Models in Warcry have many more wounds than they do in larger tabletop fantasy battles. This simulates the more personal scope of fighting. Generally larger or more expensive models have more wounds, but even a simple thrall has 8 wounds, which is usually enough to survive a couple of turns.

Models can rest to recover wounds, but some missions forbid this, making those games brutally fast and efficient!

There is no armour save attribute as such in Warcry, instead toughness is the primary “defence” attribute. A simple table tells the attacking player what they need to roll on each dice; if your strength matches the toughness, you need to roll a 4 or more to successfully wound your target, if it is lower you need 5 or more, and if it is higher you need 3 or more. Rolls of a 6 are always considered a critical hit, dealing more damage.

Most attacks cause 1 or 2 wounds on a successful hit, whereas an attack dice that rolled a 6 causes 2 to 3 times that damage, known as a critical hit. The element of random damage rolls is taken away, meaning players can predict the level of attrition their warriors can endure.

warcry war cry Games Workshop tabletop games fantasy battles age of sigmar

Game Duration

The game recommends 40 minutes give or take. We found this about right, although missions are much faster due to very simplified goal, such as nominating a model, which is the target of the other warband attention to win.

Experienced players could probably zip through a game in 20-30 minutes, but some missions are very tactical and time to mentally plan eat into this.

Each scenario is limited to 3-5 turns, so each game ends regardless of the kill count, assuming you do not wipe your enemy out – but slaughter doesn’t always win you the game.

What’s Different?

To those familiar with tabletop war games, particularly those from Games Workshop, Warcry is a little different. The general mechanical system of tabletop war games is a pool of dice that are rolled to determine attacks that hit, then wound and then a roll to determine if the targets armour saves their lives. These pools of dice are often ever decreasing as only some will score hits, even fewer will score wounds and a few may succeed in rolling a miniatures save. As you can imagine, the process takes a little longer for large scale battles.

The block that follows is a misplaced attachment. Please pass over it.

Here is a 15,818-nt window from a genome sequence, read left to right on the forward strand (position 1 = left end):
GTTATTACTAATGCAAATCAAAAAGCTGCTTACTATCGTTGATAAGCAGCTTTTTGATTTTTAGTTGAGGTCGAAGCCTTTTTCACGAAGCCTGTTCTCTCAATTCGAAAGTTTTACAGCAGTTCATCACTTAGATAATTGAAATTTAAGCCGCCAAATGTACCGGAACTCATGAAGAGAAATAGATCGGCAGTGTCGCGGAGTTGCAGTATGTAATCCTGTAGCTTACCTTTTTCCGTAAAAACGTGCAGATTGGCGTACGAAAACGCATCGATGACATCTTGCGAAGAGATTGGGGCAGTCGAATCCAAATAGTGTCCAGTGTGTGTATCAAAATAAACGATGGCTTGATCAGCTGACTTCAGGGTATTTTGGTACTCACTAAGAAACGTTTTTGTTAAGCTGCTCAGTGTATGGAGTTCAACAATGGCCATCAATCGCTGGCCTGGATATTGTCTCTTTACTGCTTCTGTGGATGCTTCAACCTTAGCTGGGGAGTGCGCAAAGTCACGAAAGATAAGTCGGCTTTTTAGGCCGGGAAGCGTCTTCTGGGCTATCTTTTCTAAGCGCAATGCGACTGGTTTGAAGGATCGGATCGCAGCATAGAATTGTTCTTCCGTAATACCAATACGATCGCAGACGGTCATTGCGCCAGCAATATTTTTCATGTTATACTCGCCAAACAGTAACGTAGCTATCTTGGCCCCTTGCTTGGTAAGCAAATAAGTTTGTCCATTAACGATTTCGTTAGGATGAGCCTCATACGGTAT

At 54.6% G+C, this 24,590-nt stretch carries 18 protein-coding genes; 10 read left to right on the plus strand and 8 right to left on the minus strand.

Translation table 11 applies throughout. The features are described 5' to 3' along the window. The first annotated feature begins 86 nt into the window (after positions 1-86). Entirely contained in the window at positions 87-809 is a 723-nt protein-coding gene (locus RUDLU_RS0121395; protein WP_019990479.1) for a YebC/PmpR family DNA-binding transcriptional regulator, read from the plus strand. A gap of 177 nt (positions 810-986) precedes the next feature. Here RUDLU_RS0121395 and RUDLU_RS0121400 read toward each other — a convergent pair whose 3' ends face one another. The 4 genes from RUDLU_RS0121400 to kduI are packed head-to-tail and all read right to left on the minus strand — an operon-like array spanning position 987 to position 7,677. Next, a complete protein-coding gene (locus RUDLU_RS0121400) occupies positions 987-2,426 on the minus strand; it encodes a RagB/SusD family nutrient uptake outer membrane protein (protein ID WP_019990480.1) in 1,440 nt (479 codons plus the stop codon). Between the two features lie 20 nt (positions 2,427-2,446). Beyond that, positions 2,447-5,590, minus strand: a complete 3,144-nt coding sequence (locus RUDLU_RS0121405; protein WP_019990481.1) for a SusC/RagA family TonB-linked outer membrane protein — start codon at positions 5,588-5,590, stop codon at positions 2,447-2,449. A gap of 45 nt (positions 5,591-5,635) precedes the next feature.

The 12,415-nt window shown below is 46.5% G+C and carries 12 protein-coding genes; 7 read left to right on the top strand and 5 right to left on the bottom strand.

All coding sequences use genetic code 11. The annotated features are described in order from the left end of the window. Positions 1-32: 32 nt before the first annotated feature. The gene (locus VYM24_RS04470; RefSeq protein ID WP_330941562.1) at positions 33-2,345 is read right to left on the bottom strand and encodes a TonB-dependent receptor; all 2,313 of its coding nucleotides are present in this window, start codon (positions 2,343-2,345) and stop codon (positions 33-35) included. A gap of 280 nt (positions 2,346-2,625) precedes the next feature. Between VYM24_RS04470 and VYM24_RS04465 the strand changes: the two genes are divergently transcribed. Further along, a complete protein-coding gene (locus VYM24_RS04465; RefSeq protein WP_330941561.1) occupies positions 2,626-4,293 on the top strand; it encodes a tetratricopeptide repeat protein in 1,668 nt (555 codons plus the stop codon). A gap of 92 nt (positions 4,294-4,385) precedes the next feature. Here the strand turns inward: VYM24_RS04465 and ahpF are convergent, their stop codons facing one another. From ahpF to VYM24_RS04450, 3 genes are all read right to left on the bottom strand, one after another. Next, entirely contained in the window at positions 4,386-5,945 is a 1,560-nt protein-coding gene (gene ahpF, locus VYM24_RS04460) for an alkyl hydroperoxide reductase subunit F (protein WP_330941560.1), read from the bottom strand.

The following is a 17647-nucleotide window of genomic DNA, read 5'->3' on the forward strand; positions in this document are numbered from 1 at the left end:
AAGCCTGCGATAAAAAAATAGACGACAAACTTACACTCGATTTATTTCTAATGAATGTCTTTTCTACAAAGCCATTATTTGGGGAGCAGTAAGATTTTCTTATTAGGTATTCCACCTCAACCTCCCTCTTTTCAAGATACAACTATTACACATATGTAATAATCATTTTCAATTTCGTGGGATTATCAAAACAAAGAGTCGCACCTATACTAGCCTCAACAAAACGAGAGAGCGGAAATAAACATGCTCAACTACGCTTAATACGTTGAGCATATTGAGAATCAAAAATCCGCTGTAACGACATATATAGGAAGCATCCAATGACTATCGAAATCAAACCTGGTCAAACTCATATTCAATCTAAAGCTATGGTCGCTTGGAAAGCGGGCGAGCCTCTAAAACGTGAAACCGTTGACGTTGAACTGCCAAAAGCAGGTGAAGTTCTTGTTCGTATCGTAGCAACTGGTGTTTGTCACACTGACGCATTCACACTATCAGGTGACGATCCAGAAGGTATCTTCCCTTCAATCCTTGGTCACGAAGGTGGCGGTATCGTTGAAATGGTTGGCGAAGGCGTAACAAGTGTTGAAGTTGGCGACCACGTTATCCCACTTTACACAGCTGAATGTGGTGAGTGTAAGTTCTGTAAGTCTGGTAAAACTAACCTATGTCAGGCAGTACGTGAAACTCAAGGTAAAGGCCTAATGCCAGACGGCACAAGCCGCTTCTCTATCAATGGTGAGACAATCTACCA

Warcry has gone further to reduce the dice rolling, even for the fewer miniatures involved. Now a miniature rolls to attack and wound with the same dice, with a required score based on the strength of the attack and toughness of the target.

Although there is a section in the rule book that supplies rules for campaigns, Warcry is not a reskinned version of Mordheim – it simply doesn’t have the complexities and intricacies of that beloved skirmish game. Who knows, maybe Games Workshop will publish future rule sets to make it closer to the original?

warcry war cry Games Workshop tabletop games fantasy battles age of sigmar

Game Feel

Warcry is a brilliant little game. Its simplicity and speed of play gives you a wonderful sense of satisfaction. No need for a lengthy setup, no need for hours of tortuous game play, no losing before you’ve taken your first turn!

The small scale and game setting / lore keeps the focus on gritty combat, and the feel this provides is kind of cinematic. I get impressions of dark and gritty anti heroes fighting in rain slick ruins of slate ala “Iron Clad” style (film, 2011). This is good, as games that instill emotion beyond prideful victory gives us more reason to play it and keep playing it.

The tactical choices of the variety of mission goals appear balanced, if a little contrived: the deployment zones make it hard to avoid combat, and you can lose a game if you keep VIP models too far out of the way, even if they’re meant to survive to win the game. Not such a bad thing, but we’re feeling this is a manufactured response from Games Workshop – you’ll see the same kind of missions and quests in just about all of their recent games. Meh, you can play the game anyway you like.

That said, working out a tactic that has to develop each turn is closer to real-time battlefield tactics than any full scale tabletop war game. Several games we’ve had to clutch at our faces and rock back and forth trying to figure out how we can win and the tension is palpable. For us, this is great.

The lack of variety in the choice of your warband composition takes away the “math-hammer” aspect of most battle systems by Games Workshop. A massive plus if you play for a games theme, vibes and narrative, but not great if you want specific structure to your warband. There’s an excessive amount of name generating lore in the core rule book, which frankly seems a bit of a waste of paper and money…

Games Workshop, stop padding out your books with this nonsense, we know how to make up names!

Costs